U.S. Mint Director Ed Moy to Testify Tuesday about Metallic Composition of Coins


Pennies and Copper Part #2United States Mint Director Ed Moy will testify before the House Financial Services Subcommittee tomorrow, March 11. A CoinNews article Friday discussed House bill H.R. 5512. It is that bill for which Mr. Moy will testify.

H.R. 5512, named the ‘Coin Modernization and Taxpayer Savings Act of 2008‘, seeks to change the composition of metals in coins in order to maintain or bring back their profitability – the penny and nickel, for example, cost more to produce than what they are worth. The penny costs approximately 1.7 cents to make and the nickel about 10 cents.

In regards to the hearing, U.S. Representative Luis V. Gutierres commented:


"This hearing provides the subcommittee an opportunity to closely examine measures that could save taxpayers well over $100 million annually by restoring a proportionate economic relationship between each coin’s metal worth and its face value. "


Mr. Moy is scheduled to testify at 2:30 p.m. ET at 2128 Rayburn House Office Building.

Notify of

Inline Feedbacks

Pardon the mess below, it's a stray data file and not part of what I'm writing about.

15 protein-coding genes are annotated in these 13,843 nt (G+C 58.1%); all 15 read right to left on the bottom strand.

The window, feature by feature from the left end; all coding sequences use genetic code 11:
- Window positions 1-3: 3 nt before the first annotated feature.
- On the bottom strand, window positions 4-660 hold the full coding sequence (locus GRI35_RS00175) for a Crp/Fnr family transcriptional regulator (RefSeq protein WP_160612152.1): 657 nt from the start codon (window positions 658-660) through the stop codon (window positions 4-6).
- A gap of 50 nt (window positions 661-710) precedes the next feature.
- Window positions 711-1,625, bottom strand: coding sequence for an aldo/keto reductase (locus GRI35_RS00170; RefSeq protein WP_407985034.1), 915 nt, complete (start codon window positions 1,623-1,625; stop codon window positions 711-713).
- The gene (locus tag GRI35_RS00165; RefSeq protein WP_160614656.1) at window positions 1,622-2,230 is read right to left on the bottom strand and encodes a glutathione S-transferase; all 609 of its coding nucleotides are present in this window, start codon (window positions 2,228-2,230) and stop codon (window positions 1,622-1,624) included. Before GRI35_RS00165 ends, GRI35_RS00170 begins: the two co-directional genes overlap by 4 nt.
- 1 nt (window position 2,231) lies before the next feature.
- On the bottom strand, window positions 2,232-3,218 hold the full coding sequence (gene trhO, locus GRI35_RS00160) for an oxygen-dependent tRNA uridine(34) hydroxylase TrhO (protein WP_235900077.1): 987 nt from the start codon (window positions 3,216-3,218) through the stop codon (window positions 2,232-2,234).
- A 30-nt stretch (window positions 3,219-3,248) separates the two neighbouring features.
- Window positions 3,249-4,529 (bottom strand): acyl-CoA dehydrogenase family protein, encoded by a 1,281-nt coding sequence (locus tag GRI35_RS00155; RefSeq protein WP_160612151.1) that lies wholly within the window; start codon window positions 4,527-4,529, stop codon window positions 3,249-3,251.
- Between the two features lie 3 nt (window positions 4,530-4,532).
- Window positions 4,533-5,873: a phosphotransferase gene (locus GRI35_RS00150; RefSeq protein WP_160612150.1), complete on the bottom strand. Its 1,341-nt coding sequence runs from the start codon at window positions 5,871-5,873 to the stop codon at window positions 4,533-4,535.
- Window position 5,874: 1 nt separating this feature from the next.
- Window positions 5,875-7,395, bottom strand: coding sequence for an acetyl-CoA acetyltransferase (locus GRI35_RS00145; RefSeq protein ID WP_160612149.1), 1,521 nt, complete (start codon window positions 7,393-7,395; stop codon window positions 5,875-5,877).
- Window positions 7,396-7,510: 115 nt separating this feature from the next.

View all comments
Koichi Ito

Maybe should abolish penny as make them out plastic and make nickel (5 cent piece) out of aluminum. Other suggestion is to make dime, quarter, and half dollar out of nickel plated steel.

Fred Budetti

It is obvious that the US mint can no longer support the rising cost of production materials without added value. The more likely solution for this problem would be to eliminate the penny and the nickel. I believe it to be in the best interest of all to do so as we have eliminated factional coinage in the past without any repercussions. It will also reduce the amount of pocket change and make our purchases simpler. For those within the Numismatic world it will be just another day in history while they profit from the increasing value of the newly… Read more »